Georgia Secretary of State Brad Raffensperger (R) rejected calls for his resignation on Monday from GOP Georgia Sens. David PerdueDavid PerdueGOP sees Biden crises as boon for midterm recruitment Trump campaign, RNC refund donors another .8 million in 2021: NYT Loeffler meets with McConnell amid speculation of another Senate run MORE and Kelly LoefflerKelly LoefflerWarnock picks up major abortion rights group's endorsement in reelection bid Trump endorses Hershel Walker for Georgia Senate seat Herschel Walker's entrance shakes up Georgia Senate race MORE, defending his handling of the 2020 general elections as President TrumpDonald TrumpTexas announces election audit in four counties after Trump demand Schumer sets Monday showdown on debt ceiling-government funding bill Pennsylvania AG sues to block GOP subpoenas in election probe MORE and his allies launch attacks on the voting process.
“Earlier today Senators Loeffler and Perdue called for my resignation. Let me start by saying that is not going to happen,” Raffensperger said in a statement. “The voters of Georgia hired me, and the voters will be the one to fire me.”
“As Secretary of State, I’ll continue to fight every day to ensure fair elections in Georgia, that every legal vote counts, and that illegal votes don’t count.”
Raffensperger went on to note that “emotions are running high” in the aftermath of the election, which saw President-elect Joe BidenJoe BidenTexas announces election audit in four counties after Trump demand Pennsylvania AG sues to block GOP subpoenas in election probe House passes sweeping defense policy bill MORE defeat President Trump after a days-long counting process. Trump has refused to concede the race to Biden and has alleged without evidence that the election was tainted by widespread fraud and irregularities.
The latest vote tally in Georgia shows Biden leading Trump by roughly 11,600 votes. If Biden wins Georgia’s 16 electoral votes, he will become the first Democratic presidential candidate to do so since 1992.
Perdue and Loeffler are both headed to runoff elections in January after neither managed to surpass the 50 percent threshold for an outright win in their respective races.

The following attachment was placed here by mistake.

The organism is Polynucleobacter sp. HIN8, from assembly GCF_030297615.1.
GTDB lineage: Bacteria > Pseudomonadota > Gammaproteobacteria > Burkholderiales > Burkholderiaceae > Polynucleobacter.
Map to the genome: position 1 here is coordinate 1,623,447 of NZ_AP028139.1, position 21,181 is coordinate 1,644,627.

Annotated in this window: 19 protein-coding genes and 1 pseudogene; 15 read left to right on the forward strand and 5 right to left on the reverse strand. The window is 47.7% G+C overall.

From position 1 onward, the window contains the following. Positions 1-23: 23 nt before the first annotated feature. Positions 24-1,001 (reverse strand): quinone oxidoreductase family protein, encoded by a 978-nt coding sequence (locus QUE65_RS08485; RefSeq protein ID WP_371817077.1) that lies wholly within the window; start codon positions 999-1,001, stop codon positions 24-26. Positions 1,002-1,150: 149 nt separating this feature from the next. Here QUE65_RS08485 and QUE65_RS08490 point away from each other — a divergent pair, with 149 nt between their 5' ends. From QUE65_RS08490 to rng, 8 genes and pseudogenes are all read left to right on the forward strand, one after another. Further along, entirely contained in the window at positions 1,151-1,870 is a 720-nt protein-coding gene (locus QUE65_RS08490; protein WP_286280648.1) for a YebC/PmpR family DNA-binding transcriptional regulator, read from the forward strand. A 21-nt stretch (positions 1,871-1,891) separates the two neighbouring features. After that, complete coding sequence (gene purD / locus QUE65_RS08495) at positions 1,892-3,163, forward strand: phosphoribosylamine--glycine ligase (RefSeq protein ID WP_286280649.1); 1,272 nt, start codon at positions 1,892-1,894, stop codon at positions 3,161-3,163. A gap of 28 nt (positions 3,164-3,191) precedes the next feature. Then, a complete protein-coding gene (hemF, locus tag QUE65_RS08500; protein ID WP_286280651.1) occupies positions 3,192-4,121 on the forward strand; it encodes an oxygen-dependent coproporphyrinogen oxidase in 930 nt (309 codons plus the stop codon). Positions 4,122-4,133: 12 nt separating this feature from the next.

“Politics are involved in everything right now,” Raffensperger said. “If I was Senator Perdue, I’d be irritated I was in a runoff. And both Senators and I are all unhappy with the potential outcome for our President.”
“But I am the duly elected Secretary of State,” he continued. “One of my duties involves helping to run elections for all Georgia voters. I have taken that oath, and I will execute that duty and follow Georgia law.”
Raffensperger’s comments came after Perdue and Loeffler issued a joint statement demanding that he resign and accusing him of failing “to deliver honest and transparent elections.” They said last week’s general election had “shined a national light on the problems” in the state.
“The mismanagement and lack of transparency from the Secretary of State is unacceptable,” Perdue and Loeffler said. “Honest elections are paramount to the foundation of our democracy. The Secretary of State has failed to deliver honest and transparent elections. He has failed the people of Georgia, and he should step down immediately.”
The statement from Perdue and Loeffler did not point to any specific allegations of fraud, nor did it provide evidence of such claims.
A spokesman for Gov. Brian KempBrian KempGeorgia faculty members to require masks in classrooms Republican politicians: Let OSHA do its job Dozens of Republican governors call for meeting with Biden on border surge MORE (R) said in a statement that last week's vote "needs to be a wake up call to the Secretary of State's office to take a serious look at any and all voting irregularity allegations."
Raffensperger defended his handling of the general elections on Monday, calling them a “resounding success.” He said that his office has dispatched investigators to look into specific allegations of illegal voting and has also placed a monitor in Fulton County, which he called “one of our longtime problem Democrat-run counties.”
But even if officials uncover cases of illegal voting, he said, it would be unlikely to sway the outcome of the presidential race.
“Was there illegal voting? I am sure there was,” Raffensperger said. “And my office is investigating all of it. Does it rise to the numbers or margin necessary to change the outcome to where President Trump is given Georgia’s electoral votes? That is unlikely.”
—Updated at 5:30 p.m.